Monday, May 3, 2010

Regular Expression Patterns.

Regular Expressions have a formal definition as part of the POSIX standard. Different symbols define how a pattern is described. Let’s start with the basic symbols.
Characters and Numbers represent themselves. If you are searching for ‘abc’ then the matching pattern is abc.
Period (.) represents any single character or number. The pattern ‘b.e’ will match bee, bye, b3e but not bei, or b55e. Likewise the pattern ‘..-..=…’ matches any two characters, followed by a dash, followed by any two characters, followed by an equal sign, followed by any three characters.
Star (*) represent zero or more characters. The pattern ‘b.*e will match bee, bye, beee, bzyxe and be. The pattern
‘..-..=.*’ can end with zero or more characters after the equal sign.
Plus (+) represents one or more characters. This pattern is the same a ‘.*’ except that there must be one character. Using the pattern ‘b.+e’ the string “be” will not match.
Question Mark (?) represents zero or one character. The pattern ‘..-..=.?’ can only end with one character or no character after the equal sign.
If I wanted to match a US telephone number, I could use the pattern ‘…-…-….’. This pattern will match any three characters, followed by a dash, followed by 3 more characters, followed by a dash and four final characters. So the string “123-456-7891” will match this pattern. Well so will “abc-def-ghij”. So this simple patter will match a lot of strings that are not phone numbers. We will improve on this pattern in a moment.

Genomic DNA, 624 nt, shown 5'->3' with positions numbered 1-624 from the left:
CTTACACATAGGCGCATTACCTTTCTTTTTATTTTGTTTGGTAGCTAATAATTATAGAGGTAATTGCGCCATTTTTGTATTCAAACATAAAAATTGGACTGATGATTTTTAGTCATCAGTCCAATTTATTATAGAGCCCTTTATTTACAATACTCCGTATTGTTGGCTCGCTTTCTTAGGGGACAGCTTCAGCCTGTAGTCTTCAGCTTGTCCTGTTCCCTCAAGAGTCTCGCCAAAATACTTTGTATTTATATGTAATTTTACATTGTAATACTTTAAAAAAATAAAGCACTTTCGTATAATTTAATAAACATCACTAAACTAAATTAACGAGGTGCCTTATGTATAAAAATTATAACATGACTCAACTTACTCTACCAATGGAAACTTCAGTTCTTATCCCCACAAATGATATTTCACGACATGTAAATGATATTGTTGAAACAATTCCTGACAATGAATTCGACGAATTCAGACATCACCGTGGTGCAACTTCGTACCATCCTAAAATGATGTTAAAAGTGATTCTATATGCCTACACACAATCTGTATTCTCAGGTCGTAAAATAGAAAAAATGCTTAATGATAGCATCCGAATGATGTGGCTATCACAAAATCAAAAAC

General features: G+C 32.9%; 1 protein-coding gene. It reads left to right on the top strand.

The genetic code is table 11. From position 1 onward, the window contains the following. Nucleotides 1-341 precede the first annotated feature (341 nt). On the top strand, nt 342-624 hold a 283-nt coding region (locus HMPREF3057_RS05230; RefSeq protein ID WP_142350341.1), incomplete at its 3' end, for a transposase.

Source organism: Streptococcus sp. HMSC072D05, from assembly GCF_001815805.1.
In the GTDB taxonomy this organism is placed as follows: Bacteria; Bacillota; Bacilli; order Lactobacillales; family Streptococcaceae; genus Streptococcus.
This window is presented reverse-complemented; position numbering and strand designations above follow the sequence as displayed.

Brackets are used to define numbers of characters.
{count} defines an exact number of characters. The pattern a{3) defines exactly three character ‘a’. Used with the period, the {count} defines the number of characters. The phone number example could be written as the pattern
Note: When used with many applications, the bracket already has a meaning and to use it in a expression is must be escaped, normally with a slash. ‘.\{3\}-\{3\}-\{4\}’ In this example the slash ‘\’ simply escapes the bracket. With Oracle, this is not necessary.
{min,max} defines a minimum and maximum number of characters. The pattern ‘.{2,8}’ will match any 2 or more characters, up to 8 characters.
{min,} defines the minimum or more number of characters. The pattern ‘sto{1,}p’ will match any string that has ‘st’ followed by one or more ‘o’, followed by a ‘p’. This includes stop, stoop, stooooop, but not stp or stoip.
Square Brackets are used to define a subset of the expression. Any one character in the bracket will match the pattern. If I want only a number character then I could use a pattern like ‘[0123456789]’. The phone number pattern could be written as: ‘[0123456789]{3}-[0123456789]{3}-[0123456789]{4}’
With this pattern, I have excluded all the letters from matching strings. A range of characters can also be defined in square brackets. This is easier to type and read. The range is defined using the dash between the min and max. The phone example now becomes: ‘[0-9]{3}-[0-9]{3}-[0-9]{4}’
Ranges of letters can also be defined. The pattern ‘st[aeiou][A-Za-z]’ matches any string with the characters ‘st’ followed by a vowel, followed by any character, upper or lower case. This pattern matches stop, stay, staY, stud. The pattern ‘abc[1-9]’ matches abc1, abc2, abc3,…
The caret [^] in square brackets matches any character except those following the caret. The pattern ‘st[^o]p will match step, strp, but not stop.